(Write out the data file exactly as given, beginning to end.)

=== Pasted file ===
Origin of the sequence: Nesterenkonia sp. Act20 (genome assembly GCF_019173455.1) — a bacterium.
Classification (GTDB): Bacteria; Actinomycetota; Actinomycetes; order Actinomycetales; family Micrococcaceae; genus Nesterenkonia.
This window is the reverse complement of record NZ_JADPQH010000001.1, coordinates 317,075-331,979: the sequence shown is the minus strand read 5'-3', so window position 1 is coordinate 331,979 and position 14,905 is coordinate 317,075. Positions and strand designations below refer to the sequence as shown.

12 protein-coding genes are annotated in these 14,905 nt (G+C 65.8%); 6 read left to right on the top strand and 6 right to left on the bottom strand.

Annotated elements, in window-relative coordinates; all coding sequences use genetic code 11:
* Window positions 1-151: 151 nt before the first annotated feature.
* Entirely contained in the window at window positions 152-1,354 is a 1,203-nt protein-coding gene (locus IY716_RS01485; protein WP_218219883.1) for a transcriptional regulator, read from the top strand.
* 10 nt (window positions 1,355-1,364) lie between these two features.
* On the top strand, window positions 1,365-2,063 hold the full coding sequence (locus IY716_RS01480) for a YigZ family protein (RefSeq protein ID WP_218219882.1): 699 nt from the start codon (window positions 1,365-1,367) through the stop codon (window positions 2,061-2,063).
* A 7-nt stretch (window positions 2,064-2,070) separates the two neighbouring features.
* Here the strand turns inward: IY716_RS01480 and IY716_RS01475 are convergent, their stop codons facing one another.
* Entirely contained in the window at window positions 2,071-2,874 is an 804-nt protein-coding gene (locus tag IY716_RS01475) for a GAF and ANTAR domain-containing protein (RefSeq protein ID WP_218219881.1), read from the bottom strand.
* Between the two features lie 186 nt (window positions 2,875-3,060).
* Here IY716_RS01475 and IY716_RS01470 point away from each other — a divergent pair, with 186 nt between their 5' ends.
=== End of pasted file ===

Origin of the sequence: Nesterenkonia sp. Act20 (genome assembly GCF_019173455.1) — a bacterium.
Classification (GTDB): Bacteria; Actinomycetota; Actinomycetes; order Actinomycetales; family Micrococcaceae; genus Nesterenkonia.
This window is the reverse complement of record NZ_JADPQH010000001.1, coordinates 317,075-331,979: the sequence shown is the minus strand read 5'-3', so window position 1 is coordinate 331,979 and position 14,905 is coordinate 317,075. Positions and strand designations below refer to the sequence as shown.

12 protein-coding genes are annotated in these 14,905 nt (G+C 65.8%); 6 read left to right on the top strand and 6 right to left on the bottom strand.

Annotated elements, in window-relative coordinates; all coding sequences use genetic code 11:
* Window positions 1-151: 151 nt before the first annotated feature.
* Entirely contained in the window at window positions 152-1,354 is a 1,203-nt protein-coding gene (locus IY716_RS01485; protein WP_218219883.1) for a transcriptional regulator, read from the top strand.
* 10 nt (window positions 1,355-1,364) lie between these two features.
* On the top strand, window positions 1,365-2,063 hold the full coding sequence (locus IY716_RS01480) for a YigZ family protein (RefSeq protein ID WP_218219882.1): 699 nt from the start codon (window positions 1,365-1,367) through the stop codon (window positions 2,061-2,063).
* A 7-nt stretch (window positions 2,064-2,070) separates the two neighbouring features.
* Here the strand turns inward: IY716_RS01480 and IY716_RS01475 are convergent, their stop codons facing one another.
* Entirely contained in the window at window positions 2,071-2,874 is an 804-nt protein-coding gene (locus tag IY716_RS01475) for a GAF and ANTAR domain-containing protein (RefSeq protein ID WP_218219881.1), read from the bottom strand.
* Between the two features lie 186 nt (window positions 2,875-3,060).
* Here IY716_RS01475 and IY716_RS01470 point away from each other — a divergent pair, with 186 nt between their 5' ends.